and it was plain that Canada didn't want him back. So he was sent to his second country of record, Syria.

    The one thing that puzzles me is why they would torture him. Surely no one is going to claim that they did so at our request. They are, after all, an enemy in waiting with no reason to help us.

    He is a Syrian by birth (none / 0) (#5)
    by jimakaPPJ on Mon Nov 02, 2009 at 06:29:34 PM EST
    If returning him to his birth country when his second country, Canada, wouldn't take him back is bad, tell me what we should have done?

    Honorary citizenship and a government pension??


    So what? (none / 0) (#8)
    by jimakaPPJ on Mon Nov 02, 2009 at 08:16:45 PM EST
    He was a Canadian citizen. They knew he was going to have a immigration hearing and didn't show up. That was our fault?

    They didn't want him and they knew that the only thing we could do was deport him to his native country, which we did.

    Our country. Always wrong, eh DA??


    ah, but he does it so................ (none / 0) (#10)
    by cpinva on Tue Nov 03, 2009 at 12:57:45 AM EST
    poorly, and with his usual admirable lack of factual basis.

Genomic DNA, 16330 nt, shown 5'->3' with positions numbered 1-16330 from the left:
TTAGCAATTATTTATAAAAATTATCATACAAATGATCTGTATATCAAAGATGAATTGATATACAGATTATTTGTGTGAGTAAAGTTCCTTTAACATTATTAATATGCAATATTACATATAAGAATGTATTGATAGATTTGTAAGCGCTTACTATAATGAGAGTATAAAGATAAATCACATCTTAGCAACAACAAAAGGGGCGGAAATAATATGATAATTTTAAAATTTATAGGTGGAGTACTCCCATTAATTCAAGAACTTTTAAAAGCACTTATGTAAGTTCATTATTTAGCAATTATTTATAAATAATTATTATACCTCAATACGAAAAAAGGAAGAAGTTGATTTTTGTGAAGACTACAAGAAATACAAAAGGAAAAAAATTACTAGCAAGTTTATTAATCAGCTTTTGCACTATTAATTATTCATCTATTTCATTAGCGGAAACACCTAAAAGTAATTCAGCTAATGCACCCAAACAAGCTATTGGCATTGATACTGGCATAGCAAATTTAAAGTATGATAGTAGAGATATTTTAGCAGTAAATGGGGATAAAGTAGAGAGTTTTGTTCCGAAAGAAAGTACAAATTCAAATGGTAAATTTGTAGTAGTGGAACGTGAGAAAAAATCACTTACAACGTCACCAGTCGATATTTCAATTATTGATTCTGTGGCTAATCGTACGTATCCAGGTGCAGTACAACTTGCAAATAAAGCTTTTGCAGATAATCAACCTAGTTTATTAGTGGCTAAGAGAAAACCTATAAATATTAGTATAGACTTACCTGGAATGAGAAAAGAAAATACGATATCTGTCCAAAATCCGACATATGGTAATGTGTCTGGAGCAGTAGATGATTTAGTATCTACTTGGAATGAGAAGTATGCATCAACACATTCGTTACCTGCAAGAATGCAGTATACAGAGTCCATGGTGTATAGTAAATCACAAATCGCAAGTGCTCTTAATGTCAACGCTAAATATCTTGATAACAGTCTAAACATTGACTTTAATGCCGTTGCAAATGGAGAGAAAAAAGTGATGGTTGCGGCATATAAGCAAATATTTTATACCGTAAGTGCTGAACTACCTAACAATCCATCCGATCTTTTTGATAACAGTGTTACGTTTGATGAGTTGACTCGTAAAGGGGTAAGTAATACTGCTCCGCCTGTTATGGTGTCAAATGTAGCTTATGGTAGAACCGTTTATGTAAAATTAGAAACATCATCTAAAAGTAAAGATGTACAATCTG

No need for your usual hyperbole, PPJ, this time.

    ok, i didn't actually think of that whole quote BTD, but i'm with you. you do have to appreciate the almost kafkaesque nature of the majority opinion:

    "we ignore all the facts, to conclude that, because we ignored all the facts, you have no case."

    i think we've truly run headlong through the looking glass, and arrived in wonderland.

    a 100 years from now (assuming we survive that long), when historians ponder the "age of bush", they'll shake their collective heads, at both the profound damage it wrought to the republic, and the fact that no one involved suffered any real inconvenience for it.

    But (none / 0) (#11)
    by DancingOpossum on Wed Nov 04, 2009 at 09:34:36 AM EST
    Don't evade Obama's responsibility by calling it "the age of Bush." All of these policies have been heartily embraced and even expanded by the current administration, and existed in some form or other in previous ones as well, Democratic and Republican. It's more like "the age of American imperialism" and the sad part is, it's gone on for a long time.